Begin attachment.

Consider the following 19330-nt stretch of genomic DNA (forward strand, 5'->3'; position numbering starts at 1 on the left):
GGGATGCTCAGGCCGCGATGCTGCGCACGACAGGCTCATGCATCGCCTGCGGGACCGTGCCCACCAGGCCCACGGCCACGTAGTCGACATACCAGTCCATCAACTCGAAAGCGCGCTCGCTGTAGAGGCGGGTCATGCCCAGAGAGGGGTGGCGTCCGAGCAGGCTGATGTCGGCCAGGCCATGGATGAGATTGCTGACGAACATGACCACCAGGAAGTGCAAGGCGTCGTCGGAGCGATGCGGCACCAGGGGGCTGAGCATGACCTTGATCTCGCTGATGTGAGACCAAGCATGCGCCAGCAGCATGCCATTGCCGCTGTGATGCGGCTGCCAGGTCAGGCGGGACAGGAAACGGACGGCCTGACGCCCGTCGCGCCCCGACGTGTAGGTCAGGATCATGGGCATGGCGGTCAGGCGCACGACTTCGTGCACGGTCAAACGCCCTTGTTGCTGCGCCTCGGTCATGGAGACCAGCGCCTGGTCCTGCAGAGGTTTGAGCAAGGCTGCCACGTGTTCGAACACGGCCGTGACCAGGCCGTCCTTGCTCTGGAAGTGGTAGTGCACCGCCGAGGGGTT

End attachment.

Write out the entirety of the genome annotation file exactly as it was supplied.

Consider the following 19330-nt stretch of genomic DNA (forward strand, 5'->3'; position numbering starts at 1 on the left):
GGGATGCTCAGGCCGCGATGCTGCGCACGACAGGCTCATGCATCGCCTGCGGGACCGTGCCCACCAGGCCCACGGCCACGTAGTCGACATACCAGTCCATCAACTCGAAAGCGCGCTCGCTGTAGAGGCGGGTCATGCCCAGAGAGGGGTGGCGTCCGAGCAGGCTGATGTCGGCCAGGCCATGGATGAGATTGCTGACGAACATGACCACCAGGAAGTGCAAGGCGTCGTCGGAGCGATGCGGCACCAGGGGGCTGAGCATGACCTTGATCTCGCTGATGTGAGACCAAGCATGCGCCAGCAGCATGCCATTGCCGCTGTGATGCGGCTGCCAGGTCAGGCGGGACAGGAAACGGACGGCCTGACGCCCGTCGCGCCCCGACGTGTAGGTCAGGATCATGGGCATGGCGGTCAGGCGCACGACTTCGTGCACGGTCAAACGCCCTTGTTGCTGCGCCTCGGTCATGGAGACCAGCGCCTGGTCCTGCAGAGGTTTGAGCAAGGCTGCCACGTGTTCGAACACGGCCGTGACCAGGCCGTCCTTGCTCTGGAAGTGGTAGTGCACCGCCGAGGGGTT